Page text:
I found this movie deeply disturbing and I don't recommend it to anyone. I am a woman and found the treatment of Nicole Kidman's character shocking and sickening. I don't know of any other female who doesn't feel the same way.
Doesn't historical accuracy enter your comeupance?
Despite the movie is set in the thirties it addresses problems which still exist. Sexual abuse and rape are sadly current, or should I say timeless, issues.
I gave the movie 4 stars.
The selected period further strengthens the intentional "alienation effect" (Verfremdungseffekt) of the drama in my opinion. I think this is a movie that couldn't have been done in any other style than Brechtian because of the taboo nature of its motifs.
I am sooooo impressed. Brechtian - I haven't heard that since I earned my BFA in Theatre. An excellent point of discussion for "alienation effect ." Issue films are difficult to discuss because the issue itself sets off an avalanche
of anger, fear, indignance, etc. "Pam" for her own reasons is unable to separate from the content of this film. Obviously, the "alienation effect" did not work for her. I, on the other hand, was bored during moments of the film. The "alienation effect" worked too well for me. Since I haven't seen Dogville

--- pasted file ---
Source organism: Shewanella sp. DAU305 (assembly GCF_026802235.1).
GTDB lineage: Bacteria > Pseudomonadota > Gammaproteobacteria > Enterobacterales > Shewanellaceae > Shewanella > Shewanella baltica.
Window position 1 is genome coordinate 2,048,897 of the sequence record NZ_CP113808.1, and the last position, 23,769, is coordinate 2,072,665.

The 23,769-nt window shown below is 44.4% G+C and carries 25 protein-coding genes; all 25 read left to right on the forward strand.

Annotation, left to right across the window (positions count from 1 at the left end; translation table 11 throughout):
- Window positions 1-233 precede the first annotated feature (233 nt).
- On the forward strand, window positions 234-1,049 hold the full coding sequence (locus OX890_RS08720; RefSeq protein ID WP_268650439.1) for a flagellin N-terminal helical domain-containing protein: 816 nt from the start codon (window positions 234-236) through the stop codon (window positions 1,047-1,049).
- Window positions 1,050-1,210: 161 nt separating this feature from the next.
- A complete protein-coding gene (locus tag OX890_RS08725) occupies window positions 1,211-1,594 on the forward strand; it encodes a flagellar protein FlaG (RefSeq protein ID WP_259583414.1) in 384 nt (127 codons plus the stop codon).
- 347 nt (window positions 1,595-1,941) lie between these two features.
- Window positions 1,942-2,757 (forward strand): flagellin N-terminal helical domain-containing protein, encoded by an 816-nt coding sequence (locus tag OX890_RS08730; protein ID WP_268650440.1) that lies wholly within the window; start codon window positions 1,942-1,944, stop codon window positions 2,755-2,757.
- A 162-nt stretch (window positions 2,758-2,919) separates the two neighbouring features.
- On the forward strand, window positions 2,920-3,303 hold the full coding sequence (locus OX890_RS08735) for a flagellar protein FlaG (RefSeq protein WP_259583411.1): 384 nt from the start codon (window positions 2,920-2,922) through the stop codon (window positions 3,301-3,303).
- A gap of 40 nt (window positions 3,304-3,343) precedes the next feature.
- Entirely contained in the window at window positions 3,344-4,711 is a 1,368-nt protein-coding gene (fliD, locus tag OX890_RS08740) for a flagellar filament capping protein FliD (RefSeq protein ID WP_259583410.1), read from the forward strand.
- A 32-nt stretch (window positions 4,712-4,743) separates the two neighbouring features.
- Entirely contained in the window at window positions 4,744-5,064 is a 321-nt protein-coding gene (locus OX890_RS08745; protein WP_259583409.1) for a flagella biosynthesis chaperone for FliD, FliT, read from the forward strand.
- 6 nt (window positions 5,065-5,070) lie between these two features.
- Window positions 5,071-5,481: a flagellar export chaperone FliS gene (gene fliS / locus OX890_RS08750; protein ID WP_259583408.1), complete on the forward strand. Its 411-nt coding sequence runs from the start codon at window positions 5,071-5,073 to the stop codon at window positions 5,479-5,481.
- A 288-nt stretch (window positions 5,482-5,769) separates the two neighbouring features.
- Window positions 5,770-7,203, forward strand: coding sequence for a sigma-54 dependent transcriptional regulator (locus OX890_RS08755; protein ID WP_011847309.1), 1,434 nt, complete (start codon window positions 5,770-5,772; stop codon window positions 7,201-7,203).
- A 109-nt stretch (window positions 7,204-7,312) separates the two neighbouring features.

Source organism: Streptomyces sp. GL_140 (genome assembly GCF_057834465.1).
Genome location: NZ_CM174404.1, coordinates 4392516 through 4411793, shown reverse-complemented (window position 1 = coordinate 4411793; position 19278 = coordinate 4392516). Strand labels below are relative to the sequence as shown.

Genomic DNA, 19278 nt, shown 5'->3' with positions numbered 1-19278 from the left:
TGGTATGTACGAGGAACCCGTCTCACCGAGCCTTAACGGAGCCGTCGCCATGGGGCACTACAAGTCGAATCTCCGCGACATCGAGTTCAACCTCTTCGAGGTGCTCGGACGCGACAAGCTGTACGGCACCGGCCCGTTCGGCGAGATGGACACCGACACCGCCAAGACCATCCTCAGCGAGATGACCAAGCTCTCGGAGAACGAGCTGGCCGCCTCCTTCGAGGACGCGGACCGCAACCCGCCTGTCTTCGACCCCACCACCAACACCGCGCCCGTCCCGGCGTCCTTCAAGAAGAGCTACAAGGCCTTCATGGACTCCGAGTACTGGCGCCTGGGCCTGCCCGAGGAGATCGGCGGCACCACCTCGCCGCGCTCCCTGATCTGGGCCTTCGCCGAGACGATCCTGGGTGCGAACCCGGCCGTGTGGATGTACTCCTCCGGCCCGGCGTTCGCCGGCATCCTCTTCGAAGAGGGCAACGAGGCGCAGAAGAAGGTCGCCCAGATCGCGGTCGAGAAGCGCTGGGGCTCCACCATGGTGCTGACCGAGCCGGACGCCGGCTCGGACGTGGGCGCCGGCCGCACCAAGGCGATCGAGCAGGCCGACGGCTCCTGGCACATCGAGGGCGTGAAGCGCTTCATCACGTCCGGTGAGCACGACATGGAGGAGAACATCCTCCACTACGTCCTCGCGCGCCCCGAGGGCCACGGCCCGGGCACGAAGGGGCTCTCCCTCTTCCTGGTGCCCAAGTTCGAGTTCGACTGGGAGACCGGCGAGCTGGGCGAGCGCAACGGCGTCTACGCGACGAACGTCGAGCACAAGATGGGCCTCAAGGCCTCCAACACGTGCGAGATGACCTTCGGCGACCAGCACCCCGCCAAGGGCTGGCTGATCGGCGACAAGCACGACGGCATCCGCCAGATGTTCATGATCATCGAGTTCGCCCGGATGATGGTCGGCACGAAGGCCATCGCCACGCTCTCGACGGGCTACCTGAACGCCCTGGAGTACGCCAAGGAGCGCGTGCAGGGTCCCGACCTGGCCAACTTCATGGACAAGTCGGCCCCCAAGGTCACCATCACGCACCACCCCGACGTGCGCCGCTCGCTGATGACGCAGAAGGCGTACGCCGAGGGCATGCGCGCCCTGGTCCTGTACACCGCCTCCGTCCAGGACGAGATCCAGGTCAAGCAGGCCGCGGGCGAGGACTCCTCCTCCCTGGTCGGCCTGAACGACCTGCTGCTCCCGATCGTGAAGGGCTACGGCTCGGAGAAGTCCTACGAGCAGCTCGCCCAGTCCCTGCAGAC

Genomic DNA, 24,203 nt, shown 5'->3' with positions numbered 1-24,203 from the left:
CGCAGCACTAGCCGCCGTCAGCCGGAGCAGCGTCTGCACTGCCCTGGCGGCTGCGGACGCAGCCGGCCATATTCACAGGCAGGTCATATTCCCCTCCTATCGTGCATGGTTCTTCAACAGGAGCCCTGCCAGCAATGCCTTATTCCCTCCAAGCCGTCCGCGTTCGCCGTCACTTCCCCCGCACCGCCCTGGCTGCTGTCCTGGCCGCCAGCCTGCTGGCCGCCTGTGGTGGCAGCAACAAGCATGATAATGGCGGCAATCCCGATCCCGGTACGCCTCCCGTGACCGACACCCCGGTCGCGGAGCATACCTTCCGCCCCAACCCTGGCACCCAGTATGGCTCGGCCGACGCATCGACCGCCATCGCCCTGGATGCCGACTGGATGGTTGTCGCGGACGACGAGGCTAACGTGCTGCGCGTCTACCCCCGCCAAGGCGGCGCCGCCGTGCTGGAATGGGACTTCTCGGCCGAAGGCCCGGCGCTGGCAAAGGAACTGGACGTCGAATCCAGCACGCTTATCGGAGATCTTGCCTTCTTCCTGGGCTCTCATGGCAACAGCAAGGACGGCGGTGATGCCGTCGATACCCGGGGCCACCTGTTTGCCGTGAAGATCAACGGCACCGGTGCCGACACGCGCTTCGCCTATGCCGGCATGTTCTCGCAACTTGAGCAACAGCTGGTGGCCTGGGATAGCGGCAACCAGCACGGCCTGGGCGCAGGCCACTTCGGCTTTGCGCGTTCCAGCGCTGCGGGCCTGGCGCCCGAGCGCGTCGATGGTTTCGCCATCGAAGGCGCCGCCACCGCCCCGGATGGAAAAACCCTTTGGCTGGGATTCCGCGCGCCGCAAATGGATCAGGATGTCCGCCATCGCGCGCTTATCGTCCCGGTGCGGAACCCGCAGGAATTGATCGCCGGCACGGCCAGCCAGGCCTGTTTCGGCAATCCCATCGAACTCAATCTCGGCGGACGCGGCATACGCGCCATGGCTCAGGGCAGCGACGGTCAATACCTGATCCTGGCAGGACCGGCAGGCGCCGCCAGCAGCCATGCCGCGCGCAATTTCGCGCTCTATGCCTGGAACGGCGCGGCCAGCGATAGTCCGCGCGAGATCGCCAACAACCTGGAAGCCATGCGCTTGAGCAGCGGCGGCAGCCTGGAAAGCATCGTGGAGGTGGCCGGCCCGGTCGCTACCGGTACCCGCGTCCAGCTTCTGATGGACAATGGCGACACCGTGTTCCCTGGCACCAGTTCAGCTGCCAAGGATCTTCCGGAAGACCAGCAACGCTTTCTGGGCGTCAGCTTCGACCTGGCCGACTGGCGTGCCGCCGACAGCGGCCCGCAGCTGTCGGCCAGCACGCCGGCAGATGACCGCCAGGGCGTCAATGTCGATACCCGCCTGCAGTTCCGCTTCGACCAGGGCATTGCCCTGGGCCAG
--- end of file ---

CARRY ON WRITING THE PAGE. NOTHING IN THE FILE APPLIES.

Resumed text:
recently, I sadly am unable to discuss what was lacking in that effect. Perhaps "memasa" could enlighten me.
SOME OF MY THOUGHTS ON THE MOVIE:
- The play could have been even less localized
- Nicole Kidman could have, in passing, adressed the viewer directly
The fact the houses have no actual walls brilliantly illustrates the transparency of a small village community -- in this case an immoral one -- where nothing stays secret. Even the kids of Dogville know Grace is being raped and thus they ring the town bell every time that happens (by far the most sickening scene of the whole movie). The whole village, which I perceive as the whole world, is silently accepting prostitution because it has become a tradition. I interpreted Liz's thank-you to Grace for taking away the attention from her as an insinuation of a subordinative tradition.
The social control used by the villagers also reminded me of Panopticon and the deployment of panopticism throughout society. Panopticon is a prison design by Jeremy Bentham which enables constant surveillance of a prisoner without the prisoner knowing when he or she is being monitored (aka Big Brother). In this case the prisoner is obviously Grace. Perhaps it was the heavy wheel Grace was hauling behind her that ultimately led me to this association of (wheel-shaped) Panopticon.
A disciplinary society with perverted norms is a scary idea. For some it hasn't been just an idea but a fact. Think, for example, of the dictatorships in world history.
-- m, from Finland --